Monday, 29 November 2021

Cirls

Well, I actually have some classy bird stuff to blog about for a change. Today was my first back at work for a fortnight, but I only gave myself a few jobs to do and took it very easy. By lunchtime I had finished. Pleasingly I felt pretty okay, so made tentative plans for a gentle walk later on. But where to go...?

An unexpected call from Mike Morse quickly decided that for me. He and Alan had just discovered two Cirl Buntings - a male and female - in exactly the same spot which held two females last winter.

When I first arrived it was quite sunny, and among the small gang of buntings and finches diving in and out of the hedge I quickly spotted a likely candidate for female Cirl. Rather obscured, and preening, but through the scope it was instantly identifiable. A year ago I would never have been able to identify a female Cirl Bunting on face pattern alone, but now they seem a doddle. As I watched the Cirl I could see movement just below it, and deeper in the hedge. To my amazement, a stripy black and yellow face suddenly popped into view. It was the male! Well, that was easy! Getting a decent photo, not so easy...

Male a female Cirl Buntings. The best I managed of both birds together. Trust me! The arrows point to the top of their heads.

They weren't in view for long, and the whole flock was very mobile. I didn't see the female again, and it was quite a while before the male reappeared. Unfortunately it was rather distant, and the light was now rubbish...

Male Cirl Bunting in the late afternoon gloom.

There was also a major bonus in the shape of a spanking male Brambling...

Male Brambling. Very sexy.

Technically we are still in meteorological autumn, so it is early days for the bunting flock. Plenty of time for its numbers to swell beyond the current 20-odd. I spotted 2 Reed Bunts among them, but what else might appear before winter is out? Kudos to Mike and Alan, the West Bex & Cogden stalwarts, for creating such a terrific little hotspot.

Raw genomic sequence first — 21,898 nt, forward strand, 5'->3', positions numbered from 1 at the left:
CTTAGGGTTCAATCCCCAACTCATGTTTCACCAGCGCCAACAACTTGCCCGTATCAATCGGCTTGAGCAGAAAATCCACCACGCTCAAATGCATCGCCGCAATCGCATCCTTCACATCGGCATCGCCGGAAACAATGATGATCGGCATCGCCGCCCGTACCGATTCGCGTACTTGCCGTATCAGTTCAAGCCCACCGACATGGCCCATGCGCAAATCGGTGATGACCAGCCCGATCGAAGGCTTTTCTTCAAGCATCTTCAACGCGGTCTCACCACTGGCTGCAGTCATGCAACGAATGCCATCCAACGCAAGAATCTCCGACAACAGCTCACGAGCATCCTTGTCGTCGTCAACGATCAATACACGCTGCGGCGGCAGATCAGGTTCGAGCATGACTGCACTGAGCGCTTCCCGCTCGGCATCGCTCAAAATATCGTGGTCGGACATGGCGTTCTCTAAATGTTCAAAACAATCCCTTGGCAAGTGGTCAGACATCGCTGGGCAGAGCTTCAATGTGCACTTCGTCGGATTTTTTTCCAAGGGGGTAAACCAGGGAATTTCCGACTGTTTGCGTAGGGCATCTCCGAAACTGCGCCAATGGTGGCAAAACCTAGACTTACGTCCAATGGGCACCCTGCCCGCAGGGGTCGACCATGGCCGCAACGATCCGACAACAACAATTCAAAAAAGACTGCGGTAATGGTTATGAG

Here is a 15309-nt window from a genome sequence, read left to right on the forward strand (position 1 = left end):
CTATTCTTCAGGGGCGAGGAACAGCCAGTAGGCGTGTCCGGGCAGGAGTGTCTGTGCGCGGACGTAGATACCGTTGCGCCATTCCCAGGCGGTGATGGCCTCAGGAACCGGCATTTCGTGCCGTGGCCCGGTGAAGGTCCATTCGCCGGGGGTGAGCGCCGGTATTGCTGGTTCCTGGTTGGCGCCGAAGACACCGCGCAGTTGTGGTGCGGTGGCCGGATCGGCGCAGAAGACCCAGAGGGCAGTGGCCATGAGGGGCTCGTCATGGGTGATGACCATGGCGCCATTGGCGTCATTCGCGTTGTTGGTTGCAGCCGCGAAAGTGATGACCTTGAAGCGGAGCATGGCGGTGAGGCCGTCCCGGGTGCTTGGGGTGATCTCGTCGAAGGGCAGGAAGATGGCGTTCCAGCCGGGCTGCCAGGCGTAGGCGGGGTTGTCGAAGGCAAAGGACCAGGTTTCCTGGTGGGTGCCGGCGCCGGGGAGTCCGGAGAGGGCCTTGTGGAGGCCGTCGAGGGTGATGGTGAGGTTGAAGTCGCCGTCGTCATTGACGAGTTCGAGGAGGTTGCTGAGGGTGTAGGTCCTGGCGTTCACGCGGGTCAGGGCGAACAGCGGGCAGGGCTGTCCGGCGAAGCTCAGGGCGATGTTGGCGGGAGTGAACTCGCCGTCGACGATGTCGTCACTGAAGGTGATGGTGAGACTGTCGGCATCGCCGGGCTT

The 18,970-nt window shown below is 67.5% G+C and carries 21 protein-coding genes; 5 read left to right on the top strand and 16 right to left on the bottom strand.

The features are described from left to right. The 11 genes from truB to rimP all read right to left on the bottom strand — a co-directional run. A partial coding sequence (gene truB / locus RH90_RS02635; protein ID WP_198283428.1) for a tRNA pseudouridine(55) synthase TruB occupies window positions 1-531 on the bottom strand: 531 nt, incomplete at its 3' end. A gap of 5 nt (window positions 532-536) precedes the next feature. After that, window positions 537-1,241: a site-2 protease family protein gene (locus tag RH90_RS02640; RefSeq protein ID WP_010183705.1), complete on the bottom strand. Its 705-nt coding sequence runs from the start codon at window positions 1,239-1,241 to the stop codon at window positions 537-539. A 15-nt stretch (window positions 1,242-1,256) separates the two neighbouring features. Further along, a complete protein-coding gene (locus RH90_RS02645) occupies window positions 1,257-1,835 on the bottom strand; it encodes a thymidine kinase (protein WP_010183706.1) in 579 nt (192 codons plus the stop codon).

Cirl Bunting is still a rare bird in Dorset, but they are definitely creeping this way.

As I walked back to the car at dusk, a falcon hammered past. It was either a Merlin or a male Peregrine, but I couldn't safely call it. I'm not sure that I like falcons much any more...

4 comments:

  1. Its nice your to hear your up and about albeit tentatively Gav. What a bonus to see the Cirls and that stunning male Brambling, it seems you didn't have to work hard for them either. Last time I saw Cirl Buntings was at the usual place in Prawle Point carp park many many years ago.
    Hope your recovery carries on upwards and that you will soon be back to normal.

    Tony

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    1. Thanks Tony, I seem to be back to normal now. Which unfortunately means work must take priority for a bit!

      Cirl Buntings are doing very well in the southwest, and their range is slowly creeping eastwards. Must only be a matter of time until they're breeding somewhere close to us here in West Dorset.

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  2. Got my Yoda head on. Sorry Gav! & predictive text change car into carp
    Tony

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    1. Ha ha! Your predictive text algorithm is obviously in angling mode! 😄

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